BMC Health Serv Res. 2015 Dec 17;15:562.

Costs of postabortion care in public sector health facilities in Malawi: a cross-sectional survey

Benson J, Gebreselassie H, Mañibo MA, Raisanen K, Johnston HB, Mhango C and Levandowski BA

Abstract

Background: Health systems could obtain substantial cost savings by providing safe abortion care rather than providing expensive treatment for complications of unsafely performed abortions. This study estimates current health system costs of treating unsafe abortion complications and compares these findings with newly projected costs for providing safe abortion in Malawi.

Methods: We conducted in-depth surveys of medications, supplies, and time spent by clinical personnel dedicated to postabortion care (PAC) for three treatment categories (simple, severe non-surgical, and severe surgical complications) and three uterine evacuation (UE) procedure types (manual vacuum aspiration (MVA), dilation and curettage (D&C) and misoprostol-alone) at 15 purposively-selected public health facilities. Per-case treatment costs were calculated and applied to national, annual PAC caseload data.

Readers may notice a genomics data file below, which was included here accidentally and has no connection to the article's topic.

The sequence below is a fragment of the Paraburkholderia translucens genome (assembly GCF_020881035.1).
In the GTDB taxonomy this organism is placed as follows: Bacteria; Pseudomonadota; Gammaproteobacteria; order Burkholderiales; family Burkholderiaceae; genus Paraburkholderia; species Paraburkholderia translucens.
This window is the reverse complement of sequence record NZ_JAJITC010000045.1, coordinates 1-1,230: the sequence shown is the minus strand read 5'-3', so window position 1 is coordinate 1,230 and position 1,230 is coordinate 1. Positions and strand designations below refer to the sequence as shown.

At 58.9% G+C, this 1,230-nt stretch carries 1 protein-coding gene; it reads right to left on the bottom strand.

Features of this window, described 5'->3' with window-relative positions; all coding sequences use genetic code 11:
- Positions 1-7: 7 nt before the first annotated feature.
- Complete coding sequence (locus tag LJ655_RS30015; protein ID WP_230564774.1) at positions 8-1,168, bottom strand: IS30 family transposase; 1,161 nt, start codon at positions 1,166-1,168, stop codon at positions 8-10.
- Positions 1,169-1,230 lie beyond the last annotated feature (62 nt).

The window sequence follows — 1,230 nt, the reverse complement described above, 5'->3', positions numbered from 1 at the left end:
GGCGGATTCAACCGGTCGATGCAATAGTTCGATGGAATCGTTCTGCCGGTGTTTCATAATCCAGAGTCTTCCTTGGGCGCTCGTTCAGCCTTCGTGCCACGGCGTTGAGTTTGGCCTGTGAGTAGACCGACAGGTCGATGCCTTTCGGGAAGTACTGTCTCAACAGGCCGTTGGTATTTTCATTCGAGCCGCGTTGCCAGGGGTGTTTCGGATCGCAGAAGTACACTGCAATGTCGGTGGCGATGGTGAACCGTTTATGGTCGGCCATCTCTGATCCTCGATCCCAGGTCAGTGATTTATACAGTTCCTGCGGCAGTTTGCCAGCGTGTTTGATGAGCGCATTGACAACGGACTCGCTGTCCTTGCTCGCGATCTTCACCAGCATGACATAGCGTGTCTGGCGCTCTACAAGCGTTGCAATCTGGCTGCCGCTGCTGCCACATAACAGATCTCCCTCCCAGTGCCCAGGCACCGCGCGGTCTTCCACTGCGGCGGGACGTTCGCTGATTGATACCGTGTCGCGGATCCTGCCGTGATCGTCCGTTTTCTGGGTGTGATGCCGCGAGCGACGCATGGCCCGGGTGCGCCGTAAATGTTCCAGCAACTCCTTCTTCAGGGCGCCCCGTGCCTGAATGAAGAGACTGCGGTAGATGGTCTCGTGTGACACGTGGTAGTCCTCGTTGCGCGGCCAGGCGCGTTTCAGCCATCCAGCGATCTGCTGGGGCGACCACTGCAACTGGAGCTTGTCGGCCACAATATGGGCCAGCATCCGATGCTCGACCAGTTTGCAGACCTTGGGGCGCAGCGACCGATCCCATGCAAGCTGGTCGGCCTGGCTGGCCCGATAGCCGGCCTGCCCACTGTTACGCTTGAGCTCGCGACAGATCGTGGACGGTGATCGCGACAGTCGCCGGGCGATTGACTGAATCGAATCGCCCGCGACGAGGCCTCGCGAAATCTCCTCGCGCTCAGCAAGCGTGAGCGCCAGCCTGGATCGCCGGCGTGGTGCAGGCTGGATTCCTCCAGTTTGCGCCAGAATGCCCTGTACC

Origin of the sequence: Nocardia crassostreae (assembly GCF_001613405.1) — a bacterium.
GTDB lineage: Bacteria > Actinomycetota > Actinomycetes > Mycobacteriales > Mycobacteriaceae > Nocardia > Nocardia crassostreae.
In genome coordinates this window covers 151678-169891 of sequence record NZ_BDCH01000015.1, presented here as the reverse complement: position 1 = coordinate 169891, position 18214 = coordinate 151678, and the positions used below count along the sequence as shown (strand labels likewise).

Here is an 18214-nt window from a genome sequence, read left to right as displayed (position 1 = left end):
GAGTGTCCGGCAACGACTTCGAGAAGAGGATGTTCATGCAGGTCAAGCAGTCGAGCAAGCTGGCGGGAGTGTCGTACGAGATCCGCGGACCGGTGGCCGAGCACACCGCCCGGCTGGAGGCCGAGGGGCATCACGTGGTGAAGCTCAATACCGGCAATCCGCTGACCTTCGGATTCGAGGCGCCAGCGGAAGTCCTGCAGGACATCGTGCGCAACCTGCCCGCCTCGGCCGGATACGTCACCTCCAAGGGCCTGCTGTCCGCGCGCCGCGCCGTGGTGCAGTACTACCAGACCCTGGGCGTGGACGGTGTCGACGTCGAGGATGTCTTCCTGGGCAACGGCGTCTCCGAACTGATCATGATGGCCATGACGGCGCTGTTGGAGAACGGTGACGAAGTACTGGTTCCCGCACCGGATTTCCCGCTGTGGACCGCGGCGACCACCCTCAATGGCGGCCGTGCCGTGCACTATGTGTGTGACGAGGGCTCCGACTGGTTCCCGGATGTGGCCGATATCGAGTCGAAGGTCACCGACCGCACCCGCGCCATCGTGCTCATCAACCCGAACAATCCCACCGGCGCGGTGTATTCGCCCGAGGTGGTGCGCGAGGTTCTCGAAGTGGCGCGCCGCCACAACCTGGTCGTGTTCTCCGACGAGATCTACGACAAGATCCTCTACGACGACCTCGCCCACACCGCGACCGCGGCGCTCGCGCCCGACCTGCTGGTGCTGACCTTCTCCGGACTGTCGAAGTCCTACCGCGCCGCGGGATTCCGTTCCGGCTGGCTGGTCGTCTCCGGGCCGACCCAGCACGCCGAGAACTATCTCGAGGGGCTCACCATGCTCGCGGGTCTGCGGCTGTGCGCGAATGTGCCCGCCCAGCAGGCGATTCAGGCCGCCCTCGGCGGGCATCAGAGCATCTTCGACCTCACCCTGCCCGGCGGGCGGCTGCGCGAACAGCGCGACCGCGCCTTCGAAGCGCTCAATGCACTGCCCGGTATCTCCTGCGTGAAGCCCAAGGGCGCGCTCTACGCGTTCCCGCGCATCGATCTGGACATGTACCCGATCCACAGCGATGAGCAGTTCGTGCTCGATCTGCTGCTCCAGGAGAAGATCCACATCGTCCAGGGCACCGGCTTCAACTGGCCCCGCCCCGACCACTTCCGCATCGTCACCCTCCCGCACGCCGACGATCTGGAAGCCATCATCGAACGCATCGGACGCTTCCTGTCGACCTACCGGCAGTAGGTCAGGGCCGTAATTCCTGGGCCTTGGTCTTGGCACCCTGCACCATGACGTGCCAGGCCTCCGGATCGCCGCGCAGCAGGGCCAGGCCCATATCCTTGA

Results: The median cost per D&C case ($63) was 29% higher than MVA treatment ($49). Costs to treat severe non-surgical complications ($63) were almost five times higher than those of a simple PAC case ($13). Severe surgical complications were especially costly to treat at $128. PAC treatment in public facilities cost an estimated $314,000 annually. Transition to safe, legal abortion would yield an estimated cost reduction of 20%-30%.

Conclusions: The method of UE and severity of complications have a large impact on overall costs. With a liberalized abortion law and implementation of induced abortion services with WHO-recommended UE methods, current PAC costs to the health system could markedly decrease.

Comment: Like the previous paper from Zambia, this study from Malawi tells us that providing safe abortion, in addition to the health benefits, also makes economic sense. (HMV)